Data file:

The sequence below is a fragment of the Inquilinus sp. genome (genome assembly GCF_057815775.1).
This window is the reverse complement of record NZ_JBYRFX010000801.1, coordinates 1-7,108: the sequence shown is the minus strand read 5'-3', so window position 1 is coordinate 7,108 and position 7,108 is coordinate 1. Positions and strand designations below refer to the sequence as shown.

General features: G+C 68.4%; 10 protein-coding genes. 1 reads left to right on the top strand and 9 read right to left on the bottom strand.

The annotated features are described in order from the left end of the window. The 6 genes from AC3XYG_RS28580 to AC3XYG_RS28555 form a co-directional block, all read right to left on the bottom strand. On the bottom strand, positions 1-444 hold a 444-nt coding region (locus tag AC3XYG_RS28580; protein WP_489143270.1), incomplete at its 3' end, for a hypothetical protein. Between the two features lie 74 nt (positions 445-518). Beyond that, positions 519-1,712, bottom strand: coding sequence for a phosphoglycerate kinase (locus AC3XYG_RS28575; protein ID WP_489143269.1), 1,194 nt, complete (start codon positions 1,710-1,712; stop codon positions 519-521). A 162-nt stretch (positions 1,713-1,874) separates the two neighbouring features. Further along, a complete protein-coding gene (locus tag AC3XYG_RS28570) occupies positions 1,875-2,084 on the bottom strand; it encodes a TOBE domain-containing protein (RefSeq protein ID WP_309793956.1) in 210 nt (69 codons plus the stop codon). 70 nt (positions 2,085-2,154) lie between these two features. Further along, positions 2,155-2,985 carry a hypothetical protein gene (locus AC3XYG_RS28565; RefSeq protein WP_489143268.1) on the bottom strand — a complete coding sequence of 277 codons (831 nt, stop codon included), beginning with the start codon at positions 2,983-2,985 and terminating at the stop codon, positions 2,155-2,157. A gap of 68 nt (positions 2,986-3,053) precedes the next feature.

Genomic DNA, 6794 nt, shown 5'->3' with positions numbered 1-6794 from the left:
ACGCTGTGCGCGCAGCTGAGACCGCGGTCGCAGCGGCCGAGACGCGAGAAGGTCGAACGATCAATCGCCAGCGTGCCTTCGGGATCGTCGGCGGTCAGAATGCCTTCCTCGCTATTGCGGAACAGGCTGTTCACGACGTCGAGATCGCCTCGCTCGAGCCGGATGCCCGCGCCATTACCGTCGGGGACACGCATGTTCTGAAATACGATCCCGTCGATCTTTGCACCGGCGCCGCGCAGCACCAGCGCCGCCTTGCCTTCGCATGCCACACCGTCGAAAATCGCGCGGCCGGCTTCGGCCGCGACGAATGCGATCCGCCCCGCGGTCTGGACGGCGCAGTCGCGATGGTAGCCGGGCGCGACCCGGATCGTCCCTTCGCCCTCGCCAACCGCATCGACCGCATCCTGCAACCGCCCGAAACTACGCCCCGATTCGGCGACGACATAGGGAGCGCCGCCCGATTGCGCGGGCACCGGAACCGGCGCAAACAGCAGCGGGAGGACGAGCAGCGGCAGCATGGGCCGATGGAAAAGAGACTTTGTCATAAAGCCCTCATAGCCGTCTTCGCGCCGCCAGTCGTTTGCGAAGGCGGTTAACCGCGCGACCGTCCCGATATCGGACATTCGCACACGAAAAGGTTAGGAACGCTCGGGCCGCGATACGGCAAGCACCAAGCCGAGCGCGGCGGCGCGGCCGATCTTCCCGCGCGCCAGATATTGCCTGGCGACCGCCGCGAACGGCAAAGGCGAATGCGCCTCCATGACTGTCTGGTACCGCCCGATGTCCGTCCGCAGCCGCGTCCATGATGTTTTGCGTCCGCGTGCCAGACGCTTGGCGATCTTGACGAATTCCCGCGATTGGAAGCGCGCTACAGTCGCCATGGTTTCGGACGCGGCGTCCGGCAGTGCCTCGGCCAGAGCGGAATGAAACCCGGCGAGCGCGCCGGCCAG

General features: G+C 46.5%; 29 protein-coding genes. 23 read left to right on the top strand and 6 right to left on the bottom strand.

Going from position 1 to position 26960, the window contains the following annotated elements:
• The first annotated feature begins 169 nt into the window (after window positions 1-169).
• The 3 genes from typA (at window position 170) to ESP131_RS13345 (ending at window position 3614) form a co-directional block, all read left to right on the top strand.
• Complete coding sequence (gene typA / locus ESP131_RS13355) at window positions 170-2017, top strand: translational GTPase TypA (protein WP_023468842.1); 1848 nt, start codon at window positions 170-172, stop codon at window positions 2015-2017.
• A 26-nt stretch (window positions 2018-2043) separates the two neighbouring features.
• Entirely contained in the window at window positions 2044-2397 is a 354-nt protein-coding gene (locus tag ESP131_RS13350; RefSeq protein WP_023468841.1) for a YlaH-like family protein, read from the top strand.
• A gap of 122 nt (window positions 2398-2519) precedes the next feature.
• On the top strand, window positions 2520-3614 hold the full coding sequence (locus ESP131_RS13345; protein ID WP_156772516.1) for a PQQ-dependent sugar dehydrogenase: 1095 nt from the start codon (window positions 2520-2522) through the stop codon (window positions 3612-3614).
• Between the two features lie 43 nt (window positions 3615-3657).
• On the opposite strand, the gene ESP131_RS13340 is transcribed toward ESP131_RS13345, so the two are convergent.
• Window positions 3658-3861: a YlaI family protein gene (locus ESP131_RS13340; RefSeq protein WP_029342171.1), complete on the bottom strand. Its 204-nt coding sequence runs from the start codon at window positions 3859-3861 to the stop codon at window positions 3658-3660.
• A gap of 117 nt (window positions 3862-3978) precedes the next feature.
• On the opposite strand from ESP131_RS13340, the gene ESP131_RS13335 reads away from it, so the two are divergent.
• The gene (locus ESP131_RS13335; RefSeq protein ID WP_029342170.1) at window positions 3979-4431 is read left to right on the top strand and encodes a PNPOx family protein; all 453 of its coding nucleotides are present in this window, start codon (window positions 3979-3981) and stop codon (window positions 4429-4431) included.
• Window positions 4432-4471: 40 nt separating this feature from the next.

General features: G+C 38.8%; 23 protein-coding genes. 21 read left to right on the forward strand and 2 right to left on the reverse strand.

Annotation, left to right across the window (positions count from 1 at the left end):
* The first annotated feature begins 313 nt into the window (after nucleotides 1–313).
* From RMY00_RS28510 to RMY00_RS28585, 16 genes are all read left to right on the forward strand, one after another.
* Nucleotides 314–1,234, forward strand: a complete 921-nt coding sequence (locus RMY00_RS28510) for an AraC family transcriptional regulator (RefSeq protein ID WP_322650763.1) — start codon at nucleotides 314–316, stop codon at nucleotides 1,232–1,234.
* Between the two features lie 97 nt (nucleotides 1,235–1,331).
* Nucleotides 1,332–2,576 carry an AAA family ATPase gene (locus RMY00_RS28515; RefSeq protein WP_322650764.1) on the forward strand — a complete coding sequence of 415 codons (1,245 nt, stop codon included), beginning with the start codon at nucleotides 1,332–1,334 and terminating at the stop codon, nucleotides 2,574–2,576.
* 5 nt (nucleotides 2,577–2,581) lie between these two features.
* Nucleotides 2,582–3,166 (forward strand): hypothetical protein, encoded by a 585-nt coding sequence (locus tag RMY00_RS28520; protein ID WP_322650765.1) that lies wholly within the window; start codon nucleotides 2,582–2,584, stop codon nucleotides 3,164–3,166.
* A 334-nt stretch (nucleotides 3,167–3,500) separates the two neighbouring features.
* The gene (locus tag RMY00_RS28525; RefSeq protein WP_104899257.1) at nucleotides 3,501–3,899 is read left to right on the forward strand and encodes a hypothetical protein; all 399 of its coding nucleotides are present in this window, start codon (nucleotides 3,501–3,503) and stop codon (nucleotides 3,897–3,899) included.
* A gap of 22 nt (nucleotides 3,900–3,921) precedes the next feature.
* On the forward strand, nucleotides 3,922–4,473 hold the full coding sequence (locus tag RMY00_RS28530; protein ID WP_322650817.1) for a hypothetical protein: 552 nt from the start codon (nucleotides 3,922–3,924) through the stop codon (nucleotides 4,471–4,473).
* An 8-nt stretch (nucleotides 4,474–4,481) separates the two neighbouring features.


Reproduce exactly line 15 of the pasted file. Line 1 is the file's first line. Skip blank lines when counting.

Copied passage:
• On the top strand, window positions 2520-3614 hold the full coding sequence (locus ESP131_RS13345; protein ID WP_156772516.1) for a PQQ-dependent sugar dehydrogenase: 1095 nt from the start codon (window positions 2520-2522) through the stop codon (window positions 3612-3614).